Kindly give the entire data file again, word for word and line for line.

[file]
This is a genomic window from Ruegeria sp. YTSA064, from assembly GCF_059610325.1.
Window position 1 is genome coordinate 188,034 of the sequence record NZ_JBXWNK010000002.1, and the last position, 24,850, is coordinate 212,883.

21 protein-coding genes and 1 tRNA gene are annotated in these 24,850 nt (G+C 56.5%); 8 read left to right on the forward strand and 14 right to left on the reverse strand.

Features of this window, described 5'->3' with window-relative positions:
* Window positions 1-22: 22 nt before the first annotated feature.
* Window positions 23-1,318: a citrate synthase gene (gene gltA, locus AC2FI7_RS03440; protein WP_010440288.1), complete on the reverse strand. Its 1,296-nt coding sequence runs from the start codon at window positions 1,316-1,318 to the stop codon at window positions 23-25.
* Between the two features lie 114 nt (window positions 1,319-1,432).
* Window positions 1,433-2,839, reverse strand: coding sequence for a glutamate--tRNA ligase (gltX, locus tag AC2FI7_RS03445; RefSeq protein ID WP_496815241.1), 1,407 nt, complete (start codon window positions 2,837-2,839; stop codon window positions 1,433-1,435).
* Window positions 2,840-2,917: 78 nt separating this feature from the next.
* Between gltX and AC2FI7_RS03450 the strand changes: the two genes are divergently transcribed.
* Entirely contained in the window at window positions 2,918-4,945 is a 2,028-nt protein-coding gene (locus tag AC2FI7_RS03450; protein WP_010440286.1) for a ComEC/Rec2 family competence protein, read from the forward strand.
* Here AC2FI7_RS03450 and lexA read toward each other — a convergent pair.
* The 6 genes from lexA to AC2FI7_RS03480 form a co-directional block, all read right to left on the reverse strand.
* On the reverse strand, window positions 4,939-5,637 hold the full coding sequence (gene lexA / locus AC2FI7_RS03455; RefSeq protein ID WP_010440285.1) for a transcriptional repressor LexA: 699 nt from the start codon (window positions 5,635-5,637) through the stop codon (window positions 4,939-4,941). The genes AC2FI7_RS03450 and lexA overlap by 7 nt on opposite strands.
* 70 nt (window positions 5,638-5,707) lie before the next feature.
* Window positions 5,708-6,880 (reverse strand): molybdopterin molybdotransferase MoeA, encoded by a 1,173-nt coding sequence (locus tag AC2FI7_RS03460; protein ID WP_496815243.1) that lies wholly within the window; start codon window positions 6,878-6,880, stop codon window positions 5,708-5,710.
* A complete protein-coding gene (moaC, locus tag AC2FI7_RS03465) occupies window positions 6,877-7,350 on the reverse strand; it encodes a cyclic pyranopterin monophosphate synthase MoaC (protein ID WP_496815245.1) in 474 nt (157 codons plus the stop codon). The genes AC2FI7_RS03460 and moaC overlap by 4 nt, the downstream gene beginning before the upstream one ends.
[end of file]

This is a genomic window from Ruegeria sp. YTSA064, from assembly GCF_059610325.1.
Window position 1 is genome coordinate 188,034 of the sequence record NZ_JBXWNK010000002.1, and the last position, 24,850, is coordinate 212,883.

21 protein-coding genes and 1 tRNA gene are annotated in these 24,850 nt (G+C 56.5%); 8 read left to right on the forward strand and 14 right to left on the reverse strand.

Features of this window, described 5'->3' with window-relative positions:
* Window positions 1-22: 22 nt before the first annotated feature.
* Window positions 23-1,318: a citrate synthase gene (gene gltA, locus AC2FI7_RS03440; protein WP_010440288.1), complete on the reverse strand. Its 1,296-nt coding sequence runs from the start codon at window positions 1,316-1,318 to the stop codon at window positions 23-25.
* Between the two features lie 114 nt (window positions 1,319-1,432).
* Window positions 1,433-2,839, reverse strand: coding sequence for a glutamate--tRNA ligase (gltX, locus tag AC2FI7_RS03445; RefSeq protein ID WP_496815241.1), 1,407 nt, complete (start codon window positions 2,837-2,839; stop codon window positions 1,433-1,435).
* Window positions 2,840-2,917: 78 nt separating this feature from the next.
* Between gltX and AC2FI7_RS03450 the strand changes: the two genes are divergently transcribed.
* Entirely contained in the window at window positions 2,918-4,945 is a 2,028-nt protein-coding gene (locus tag AC2FI7_RS03450; protein WP_010440286.1) for a ComEC/Rec2 family competence protein, read from the forward strand.
* Here AC2FI7_RS03450 and lexA read toward each other — a convergent pair.
* The 6 genes from lexA to AC2FI7_RS03480 form a co-directional block, all read right to left on the reverse strand.
* On the reverse strand, window positions 4,939-5,637 hold the full coding sequence (gene lexA / locus AC2FI7_RS03455; RefSeq protein ID WP_010440285.1) for a transcriptional repressor LexA: 699 nt from the start codon (window positions 5,635-5,637) through the stop codon (window positions 4,939-4,941). The genes AC2FI7_RS03450 and lexA overlap by 7 nt on opposite strands.
* 70 nt (window positions 5,638-5,707) lie before the next feature.
* Window positions 5,708-6,880 (reverse strand): molybdopterin molybdotransferase MoeA, encoded by a 1,173-nt coding sequence (locus tag AC2FI7_RS03460; protein ID WP_496815243.1) that lies wholly within the window; start codon window positions 6,878-6,880, stop codon window positions 5,708-5,710.
* A complete protein-coding gene (moaC, locus tag AC2FI7_RS03465) occupies window positions 6,877-7,350 on the reverse strand; it encodes a cyclic pyranopterin monophosphate synthase MoaC (protein ID WP_496815245.1) in 474 nt (157 codons plus the stop codon). The genes AC2FI7_RS03460 and moaC overlap by 4 nt, the downstream gene beginning before the upstream one ends.